27th November 2016
Lysionotus sp. Vietnam .
The garden has been lovely this week, but the greenhouse has been lovelier. The garden has been fresh, bracing, soft and misty.
Delightful attributes, but the greenhouse has been warm and snug. Insulated from the hubbub of the outside world,
it has been like a dreamy trek through an exotic forest. Dreamy, because it isn't a real landscape. If the plants don't alert you to the artificiality of the scene, the pots
are a strong hint. Forest, because things are a little larger than is ideal. I really must plant more stuff out. The pressure is building.
I was given cuttings of this Lysionotus in spring. The original plant was collected in north Vietnam but I haven't managed to track down a species name. Things in cultivation never seem to match
descriptions very well which I find pleasantly anarchic as I squeeze along the concrete path of my dreams. It comes easily from cuttings
so the only reason for keeping it indoors is the pleasure it brings in November, unrocked by gales. Screw your courage to the sticking place, I guess.
I went to a meeting of Devon Plant Heritage yesterday. Devon's real plant heritage is the collection of (often) elderly people assembled. A wonderful group who picked their way carefully through
the dangerous delights of a buffet lunch. They were having exactly the same thought, though they might have phrased it differently. Shit or bust.
27th November 2016
Nerine undulata .
If you scattered a packet of licorice allsorts over a map of the Eastern Cape you would have a reasonable representation of the distribution of Nerine undulata and its remarkable variability.
It have no special reason for being fond of the plant, I just am. Late in the autumn it gives a bright display but you could say the same about Guy Fawkes Night and I'm not really fond of that.
Early in my horticultural career I had a big pot of it, and I have it still. I have started to become obsessed by its many variations. Forms occur with narrow or wide tepals, tall or short scapes
and pink or white flowers. There is significant confusion of wild forms and selected horticultural clones. I had a lovely one appear this year in a bag of Dutch bulbs of N. bowdenii. So
pale it is almost white with just a blush of pink where the innocence had gone.
If I want pure white (and I do) I have to grow 'Flexuosa Alba'. I was sure that plants in cultivation were a single clone and I was fairly sure that it produced parthenogenic seeds (without pollination)
so I carefully self-pollinated a plant to see what happened. I was expecting pure white flowers, possibly showing some variation in shape or size. I was not expecting this pale pink form.
Perhaps a bee with a sense of humour brought in some stray pollen to confuse me. Everything except the colour is right, and I like it.
27th November 2016
Nerine x versicolor Mansellii Group .
As the main wave of N. sarniensis cultivars fades away there are a few late cultivars that start to produce spikes. Most of them carry genes from the later flowering
N. undulata and most of them are pink. The many and varied hybrid Nerine are only just being understood. For many decades thay have been hidden among the N. sarniensis forms.
At present it looks as though N. x versicolor is the correct name for the hybrids between N. sarniensis and N. undulata. They tend to have smaller flowers but usually more than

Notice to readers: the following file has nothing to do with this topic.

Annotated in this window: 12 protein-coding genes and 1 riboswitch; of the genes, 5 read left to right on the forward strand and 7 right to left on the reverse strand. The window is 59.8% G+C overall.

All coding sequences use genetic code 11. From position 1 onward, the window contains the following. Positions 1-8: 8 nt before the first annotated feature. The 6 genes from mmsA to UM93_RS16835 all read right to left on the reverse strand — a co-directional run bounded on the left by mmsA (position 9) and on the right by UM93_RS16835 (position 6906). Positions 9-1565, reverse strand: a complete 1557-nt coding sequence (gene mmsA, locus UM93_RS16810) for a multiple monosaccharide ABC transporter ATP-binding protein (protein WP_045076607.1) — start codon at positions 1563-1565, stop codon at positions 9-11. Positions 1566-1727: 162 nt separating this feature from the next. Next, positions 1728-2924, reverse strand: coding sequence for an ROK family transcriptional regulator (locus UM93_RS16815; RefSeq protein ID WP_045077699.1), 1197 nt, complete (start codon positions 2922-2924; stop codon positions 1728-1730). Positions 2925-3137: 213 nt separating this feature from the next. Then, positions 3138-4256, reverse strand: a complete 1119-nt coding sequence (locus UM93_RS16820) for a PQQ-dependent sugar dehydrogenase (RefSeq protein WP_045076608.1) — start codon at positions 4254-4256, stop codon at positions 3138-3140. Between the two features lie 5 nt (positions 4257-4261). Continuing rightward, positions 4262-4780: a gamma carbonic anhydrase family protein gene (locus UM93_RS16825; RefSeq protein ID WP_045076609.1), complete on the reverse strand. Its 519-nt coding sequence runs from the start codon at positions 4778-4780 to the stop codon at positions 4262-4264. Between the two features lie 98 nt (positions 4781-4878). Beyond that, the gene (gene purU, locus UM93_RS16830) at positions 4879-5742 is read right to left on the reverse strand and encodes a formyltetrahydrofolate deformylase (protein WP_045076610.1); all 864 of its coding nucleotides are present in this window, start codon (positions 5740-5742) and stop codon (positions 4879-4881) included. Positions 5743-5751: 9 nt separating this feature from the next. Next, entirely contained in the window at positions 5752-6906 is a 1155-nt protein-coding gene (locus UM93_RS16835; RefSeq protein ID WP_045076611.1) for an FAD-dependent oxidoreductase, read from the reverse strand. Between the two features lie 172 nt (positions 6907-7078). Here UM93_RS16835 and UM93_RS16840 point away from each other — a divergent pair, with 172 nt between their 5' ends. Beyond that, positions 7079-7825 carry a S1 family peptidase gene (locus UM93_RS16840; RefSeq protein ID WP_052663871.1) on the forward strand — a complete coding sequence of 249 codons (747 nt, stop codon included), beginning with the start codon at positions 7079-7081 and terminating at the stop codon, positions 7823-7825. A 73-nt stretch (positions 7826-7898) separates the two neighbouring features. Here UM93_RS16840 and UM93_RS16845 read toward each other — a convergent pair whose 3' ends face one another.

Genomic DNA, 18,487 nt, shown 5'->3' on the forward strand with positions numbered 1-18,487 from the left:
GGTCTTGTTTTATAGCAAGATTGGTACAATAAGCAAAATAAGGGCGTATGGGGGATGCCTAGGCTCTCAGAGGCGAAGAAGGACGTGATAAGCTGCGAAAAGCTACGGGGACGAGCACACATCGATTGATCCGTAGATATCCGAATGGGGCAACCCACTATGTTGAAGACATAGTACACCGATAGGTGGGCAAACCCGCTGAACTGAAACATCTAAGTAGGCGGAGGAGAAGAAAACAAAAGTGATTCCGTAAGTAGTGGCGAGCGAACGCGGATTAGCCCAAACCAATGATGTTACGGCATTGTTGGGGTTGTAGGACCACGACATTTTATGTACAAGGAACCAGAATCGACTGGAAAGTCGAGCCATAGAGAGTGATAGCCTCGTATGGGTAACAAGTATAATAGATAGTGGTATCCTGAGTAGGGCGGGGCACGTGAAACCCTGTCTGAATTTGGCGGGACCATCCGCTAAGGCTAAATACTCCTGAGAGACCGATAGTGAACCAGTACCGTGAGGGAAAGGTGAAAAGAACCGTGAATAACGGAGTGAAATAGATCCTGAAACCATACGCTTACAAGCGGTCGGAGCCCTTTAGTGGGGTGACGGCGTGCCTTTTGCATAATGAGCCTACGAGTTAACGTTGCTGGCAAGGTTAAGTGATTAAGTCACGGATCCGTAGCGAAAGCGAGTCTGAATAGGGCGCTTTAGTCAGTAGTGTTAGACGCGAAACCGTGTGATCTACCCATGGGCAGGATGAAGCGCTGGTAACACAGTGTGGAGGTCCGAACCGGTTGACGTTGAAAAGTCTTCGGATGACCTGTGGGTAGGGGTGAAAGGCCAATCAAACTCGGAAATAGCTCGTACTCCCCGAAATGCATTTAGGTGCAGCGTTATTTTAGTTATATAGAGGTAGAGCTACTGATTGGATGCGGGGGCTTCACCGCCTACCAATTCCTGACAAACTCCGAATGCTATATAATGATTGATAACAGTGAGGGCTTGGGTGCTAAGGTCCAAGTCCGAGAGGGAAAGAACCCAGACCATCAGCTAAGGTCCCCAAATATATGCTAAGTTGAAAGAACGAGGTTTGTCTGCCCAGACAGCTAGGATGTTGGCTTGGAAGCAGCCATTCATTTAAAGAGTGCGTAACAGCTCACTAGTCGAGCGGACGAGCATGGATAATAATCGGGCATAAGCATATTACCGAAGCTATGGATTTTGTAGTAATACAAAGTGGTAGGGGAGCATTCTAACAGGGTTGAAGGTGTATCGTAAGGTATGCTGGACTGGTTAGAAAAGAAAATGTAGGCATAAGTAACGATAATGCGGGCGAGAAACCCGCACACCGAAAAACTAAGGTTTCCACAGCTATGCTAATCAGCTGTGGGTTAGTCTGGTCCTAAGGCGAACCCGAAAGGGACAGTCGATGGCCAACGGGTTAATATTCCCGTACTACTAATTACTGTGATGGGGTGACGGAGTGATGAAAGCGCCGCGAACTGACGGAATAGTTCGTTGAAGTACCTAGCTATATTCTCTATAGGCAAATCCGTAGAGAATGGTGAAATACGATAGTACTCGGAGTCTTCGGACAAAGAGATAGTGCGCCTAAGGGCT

twelve of them in the head. They come in shades of pink and the flowers are slightly zygomorphic - the lower two tepals splay out slightly more widely than the rest.
The first of these forms was 'Manselli', a plant registered in 1875 by J. L. Mansell. He crossed what we now call N. sarniensis (he called it N. curvifolia) with the form of N. undulata
we now know as 'Flexuosa' (he treated it as a species). The result was a bright rose, late flowering hybrid. I would love to think that my plant was the original clone, but it seems unlikely. I am sure
that the cross has been repeated many times since , and it is best to call them the Manselli Group. Excellent plants. I think they are tougher than the sarniensis cultivars, and they stay
in leaf for longer in summer.
27th November 2016
Petrocosmea flaccida .
I can't explain my relationship with gesneriads. It is like finding a gingerbread house in the dark woods. There is a fascination, an attraction and a warning all rolled together.
Those who immerse themselves in gesneriads are never seen again. They form little covens and mutter to each other about the spectrum of LED lights and the dire consequences of coir.
Don't get me wrong, I have heard the siren song and it isn't impossible that I will eventually spend my dotage surrounded by endless racks of African Violets and incomprehensible light fittings,
muttering dark incantations against salt accumulation.
Petrocosmea are a warning to me. I know they would be happier with some heat and supplimentary light, but it isn't going to happen. They will grow with the alpines, or they won't.
P. flaccida was described in 1919. It had been found in southwestern Sichuan and adjacent Yunnan, growing among rocks between 2000 - 3000m above sea level. It has been one of the
easier species to grow here, producing offsets freely after flowering. It looks enough like an African Violet to keep the lunacy at bay for now.
The nights have closed in. I was pollinating Nerine until it was too dark to see the anthers and I can't even guess what I've done. Fumbling in the dark still has its attractions,
so perhaps I'm safe from gesneriads for a while yet.